The group also put together their resources to produce a high-quality picture sleeve for the EP, to which Stevie Lin turned to his father for help and advice. “My father Hal is a photographer, he photographed us on the single. We wanted everything involving our record to be high quality - and if we couldn’t make the records sound right, we said at least let’s make the record jacket look great. We took this care with our posters - our posters had actual photographs of us, where every other band’s posters were just handwritten names, ours looked professional. We looked like we had a record company backing us, even if we really didn’t have one. We created our own record company, For Real Records, and we even created artwork for the record label. Our record looked good. As opposed to what was happening at the time.”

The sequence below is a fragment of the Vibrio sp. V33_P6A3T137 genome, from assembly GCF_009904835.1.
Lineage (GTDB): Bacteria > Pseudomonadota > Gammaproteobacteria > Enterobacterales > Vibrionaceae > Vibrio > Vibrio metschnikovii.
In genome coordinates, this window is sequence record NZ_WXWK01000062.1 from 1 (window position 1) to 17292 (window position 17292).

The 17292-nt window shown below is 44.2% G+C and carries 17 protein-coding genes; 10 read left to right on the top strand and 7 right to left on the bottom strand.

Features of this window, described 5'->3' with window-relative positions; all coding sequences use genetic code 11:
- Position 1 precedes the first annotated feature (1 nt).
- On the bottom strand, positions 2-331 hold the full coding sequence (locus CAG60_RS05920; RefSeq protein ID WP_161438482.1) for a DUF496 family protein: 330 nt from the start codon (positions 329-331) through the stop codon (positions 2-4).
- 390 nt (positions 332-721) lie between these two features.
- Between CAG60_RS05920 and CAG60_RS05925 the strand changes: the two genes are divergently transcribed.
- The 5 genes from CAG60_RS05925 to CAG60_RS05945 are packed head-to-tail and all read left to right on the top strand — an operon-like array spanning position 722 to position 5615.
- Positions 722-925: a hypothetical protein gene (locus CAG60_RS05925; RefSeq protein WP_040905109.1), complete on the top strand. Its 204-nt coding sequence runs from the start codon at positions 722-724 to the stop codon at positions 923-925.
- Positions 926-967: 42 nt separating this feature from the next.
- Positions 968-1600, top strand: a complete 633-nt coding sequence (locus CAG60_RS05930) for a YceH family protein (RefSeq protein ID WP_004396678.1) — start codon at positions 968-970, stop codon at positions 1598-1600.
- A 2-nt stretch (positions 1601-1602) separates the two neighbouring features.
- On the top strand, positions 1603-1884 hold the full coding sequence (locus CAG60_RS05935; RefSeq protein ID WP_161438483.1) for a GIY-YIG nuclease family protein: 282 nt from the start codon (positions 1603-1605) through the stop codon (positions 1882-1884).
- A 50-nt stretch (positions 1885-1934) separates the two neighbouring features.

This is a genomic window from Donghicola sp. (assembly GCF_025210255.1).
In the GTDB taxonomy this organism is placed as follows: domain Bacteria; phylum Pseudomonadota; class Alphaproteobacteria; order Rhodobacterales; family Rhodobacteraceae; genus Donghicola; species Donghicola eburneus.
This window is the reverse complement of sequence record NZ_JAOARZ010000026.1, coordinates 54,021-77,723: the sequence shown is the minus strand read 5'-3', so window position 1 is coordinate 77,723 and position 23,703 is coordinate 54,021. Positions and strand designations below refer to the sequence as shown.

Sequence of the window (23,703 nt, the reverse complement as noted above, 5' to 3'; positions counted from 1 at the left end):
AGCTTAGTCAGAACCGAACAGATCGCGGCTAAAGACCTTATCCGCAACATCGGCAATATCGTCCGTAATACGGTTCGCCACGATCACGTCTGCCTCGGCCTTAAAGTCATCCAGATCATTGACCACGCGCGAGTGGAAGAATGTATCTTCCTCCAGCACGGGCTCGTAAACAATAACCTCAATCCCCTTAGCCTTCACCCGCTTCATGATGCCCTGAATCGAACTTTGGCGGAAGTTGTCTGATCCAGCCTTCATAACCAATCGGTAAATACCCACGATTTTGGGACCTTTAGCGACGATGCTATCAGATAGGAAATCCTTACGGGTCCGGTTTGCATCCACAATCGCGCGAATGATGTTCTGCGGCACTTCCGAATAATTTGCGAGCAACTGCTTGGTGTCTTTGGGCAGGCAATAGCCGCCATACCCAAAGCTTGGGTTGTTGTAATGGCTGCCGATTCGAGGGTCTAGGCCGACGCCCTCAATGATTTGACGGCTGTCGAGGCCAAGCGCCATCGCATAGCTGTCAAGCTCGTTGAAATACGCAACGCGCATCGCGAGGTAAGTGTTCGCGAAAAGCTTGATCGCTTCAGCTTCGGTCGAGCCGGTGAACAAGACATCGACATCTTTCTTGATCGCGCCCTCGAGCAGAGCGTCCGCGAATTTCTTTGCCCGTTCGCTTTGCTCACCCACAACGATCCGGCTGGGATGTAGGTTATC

“Chaz and Stevie did the artwork along with our friend Steve Strang, who designed much of the back cover,” said Myers. “They went to New York City and brought the tape to the mastering house to cut the disc. I believe that is where the master tape with the mixed songs ended up. I've never seen it again.”
With a vinyl product in hand, the band members used the record as an ersatz audition tape to try to get a record deal from a major company. The quartet tried to get past a music industry that was, in the late 1970’s, oversaturated on disco, Top 40 and a middle-of-the-road malaise - an industry that had no idea that The Next Big Thing, a power-pop-rock band from Lodi, New Jersey was waiting at their door. “We definitely were hoping that the 45 would lead to a deal,” said Myers. “Chaz and Stevie went to a bunch of record companies in the city but of course, since we didn't have the proper contacts, they didn't get the meetings with the people who could help us, so that attempt went nowhere.”